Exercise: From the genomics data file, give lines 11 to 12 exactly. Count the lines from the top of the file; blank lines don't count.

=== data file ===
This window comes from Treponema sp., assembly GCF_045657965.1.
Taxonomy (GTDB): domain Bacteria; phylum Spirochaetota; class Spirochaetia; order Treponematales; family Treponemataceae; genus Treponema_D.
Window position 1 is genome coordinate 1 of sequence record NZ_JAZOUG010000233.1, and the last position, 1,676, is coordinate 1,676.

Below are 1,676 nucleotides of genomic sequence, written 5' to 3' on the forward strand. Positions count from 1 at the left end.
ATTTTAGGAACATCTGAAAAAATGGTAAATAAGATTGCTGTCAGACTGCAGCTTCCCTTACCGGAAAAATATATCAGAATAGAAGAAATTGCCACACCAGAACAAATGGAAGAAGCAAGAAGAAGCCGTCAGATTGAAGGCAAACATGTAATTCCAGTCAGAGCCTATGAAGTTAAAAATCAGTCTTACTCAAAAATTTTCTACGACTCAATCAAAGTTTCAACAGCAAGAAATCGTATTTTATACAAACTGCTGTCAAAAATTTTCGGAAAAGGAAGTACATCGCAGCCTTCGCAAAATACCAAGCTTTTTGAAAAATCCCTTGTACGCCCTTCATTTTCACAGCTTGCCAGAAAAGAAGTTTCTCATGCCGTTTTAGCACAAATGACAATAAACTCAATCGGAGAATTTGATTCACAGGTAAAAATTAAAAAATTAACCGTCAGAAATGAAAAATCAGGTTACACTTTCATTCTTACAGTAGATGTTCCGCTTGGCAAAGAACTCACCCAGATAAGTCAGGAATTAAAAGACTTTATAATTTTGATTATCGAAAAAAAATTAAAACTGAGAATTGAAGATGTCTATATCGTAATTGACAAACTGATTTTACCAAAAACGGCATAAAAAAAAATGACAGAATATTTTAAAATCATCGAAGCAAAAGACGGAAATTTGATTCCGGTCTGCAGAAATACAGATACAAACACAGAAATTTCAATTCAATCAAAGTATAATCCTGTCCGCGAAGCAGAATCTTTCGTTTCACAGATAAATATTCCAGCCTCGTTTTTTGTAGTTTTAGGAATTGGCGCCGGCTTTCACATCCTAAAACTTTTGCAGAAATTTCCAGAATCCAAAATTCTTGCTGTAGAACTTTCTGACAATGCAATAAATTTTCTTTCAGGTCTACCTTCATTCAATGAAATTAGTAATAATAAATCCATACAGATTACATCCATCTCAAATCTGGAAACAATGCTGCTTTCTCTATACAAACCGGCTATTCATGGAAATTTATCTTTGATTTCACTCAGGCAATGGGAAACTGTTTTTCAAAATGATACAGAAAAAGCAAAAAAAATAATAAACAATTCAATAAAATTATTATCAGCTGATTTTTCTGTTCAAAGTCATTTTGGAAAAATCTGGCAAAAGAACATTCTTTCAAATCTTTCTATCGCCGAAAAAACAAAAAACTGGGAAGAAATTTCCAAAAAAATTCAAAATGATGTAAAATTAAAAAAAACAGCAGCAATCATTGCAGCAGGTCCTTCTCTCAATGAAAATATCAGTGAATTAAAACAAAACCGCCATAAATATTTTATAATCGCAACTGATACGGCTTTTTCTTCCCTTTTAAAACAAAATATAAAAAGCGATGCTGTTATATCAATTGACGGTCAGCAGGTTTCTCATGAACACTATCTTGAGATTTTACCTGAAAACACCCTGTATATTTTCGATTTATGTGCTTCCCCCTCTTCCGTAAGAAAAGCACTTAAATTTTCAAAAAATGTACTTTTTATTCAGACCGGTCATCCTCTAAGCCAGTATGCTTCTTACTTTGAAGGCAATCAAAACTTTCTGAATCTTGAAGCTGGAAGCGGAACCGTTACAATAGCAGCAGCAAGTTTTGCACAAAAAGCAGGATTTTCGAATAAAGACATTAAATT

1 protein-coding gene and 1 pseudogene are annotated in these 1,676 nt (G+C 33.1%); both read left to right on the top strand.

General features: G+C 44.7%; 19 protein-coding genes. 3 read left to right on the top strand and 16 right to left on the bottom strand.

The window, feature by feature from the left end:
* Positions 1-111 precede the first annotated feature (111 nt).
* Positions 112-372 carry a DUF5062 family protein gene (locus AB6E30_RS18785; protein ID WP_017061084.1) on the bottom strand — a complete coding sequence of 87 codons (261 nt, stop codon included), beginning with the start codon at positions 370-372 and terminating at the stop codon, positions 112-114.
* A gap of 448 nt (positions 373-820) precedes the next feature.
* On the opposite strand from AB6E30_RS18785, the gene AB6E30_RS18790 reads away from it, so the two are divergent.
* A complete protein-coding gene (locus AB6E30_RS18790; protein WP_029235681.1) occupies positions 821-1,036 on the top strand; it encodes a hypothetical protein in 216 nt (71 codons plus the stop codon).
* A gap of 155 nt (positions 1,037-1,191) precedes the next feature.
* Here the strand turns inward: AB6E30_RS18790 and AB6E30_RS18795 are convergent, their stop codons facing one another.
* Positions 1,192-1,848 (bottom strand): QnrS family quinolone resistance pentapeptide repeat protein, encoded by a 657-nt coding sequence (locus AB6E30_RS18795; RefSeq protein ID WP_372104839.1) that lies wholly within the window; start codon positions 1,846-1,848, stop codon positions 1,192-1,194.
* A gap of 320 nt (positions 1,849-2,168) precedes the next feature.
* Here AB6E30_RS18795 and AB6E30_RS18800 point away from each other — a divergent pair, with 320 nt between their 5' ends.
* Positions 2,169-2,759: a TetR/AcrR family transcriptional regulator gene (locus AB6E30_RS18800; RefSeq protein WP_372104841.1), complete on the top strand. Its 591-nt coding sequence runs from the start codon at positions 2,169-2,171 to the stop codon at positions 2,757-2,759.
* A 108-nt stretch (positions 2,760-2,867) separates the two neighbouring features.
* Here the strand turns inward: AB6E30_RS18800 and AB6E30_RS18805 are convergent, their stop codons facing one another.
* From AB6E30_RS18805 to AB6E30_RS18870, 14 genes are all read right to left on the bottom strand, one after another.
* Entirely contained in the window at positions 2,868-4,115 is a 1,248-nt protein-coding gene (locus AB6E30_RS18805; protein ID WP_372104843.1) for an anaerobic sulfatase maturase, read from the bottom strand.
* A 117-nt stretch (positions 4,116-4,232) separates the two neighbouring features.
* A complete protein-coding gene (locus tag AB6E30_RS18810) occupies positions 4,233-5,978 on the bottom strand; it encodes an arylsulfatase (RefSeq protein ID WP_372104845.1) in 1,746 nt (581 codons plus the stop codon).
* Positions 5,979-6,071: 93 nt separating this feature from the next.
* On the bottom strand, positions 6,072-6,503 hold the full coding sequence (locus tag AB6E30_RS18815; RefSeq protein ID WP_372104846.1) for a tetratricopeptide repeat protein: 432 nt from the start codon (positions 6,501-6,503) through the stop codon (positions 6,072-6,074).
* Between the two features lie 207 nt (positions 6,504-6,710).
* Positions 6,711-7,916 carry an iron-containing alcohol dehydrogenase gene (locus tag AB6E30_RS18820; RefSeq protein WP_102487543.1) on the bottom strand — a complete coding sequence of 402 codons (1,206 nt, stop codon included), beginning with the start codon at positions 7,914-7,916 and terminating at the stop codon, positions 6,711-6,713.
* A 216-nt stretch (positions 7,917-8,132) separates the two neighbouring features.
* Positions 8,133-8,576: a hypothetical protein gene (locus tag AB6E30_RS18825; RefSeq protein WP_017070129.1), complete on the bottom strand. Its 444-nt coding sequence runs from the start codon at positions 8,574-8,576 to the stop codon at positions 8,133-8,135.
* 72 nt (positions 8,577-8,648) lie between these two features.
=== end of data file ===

* A gap of 448 nt (positions 373-820) precedes the next feature.
* On the opposite strand from AB6E30_RS18785, the gene AB6E30_RS18790 reads away from it, so the two are divergent.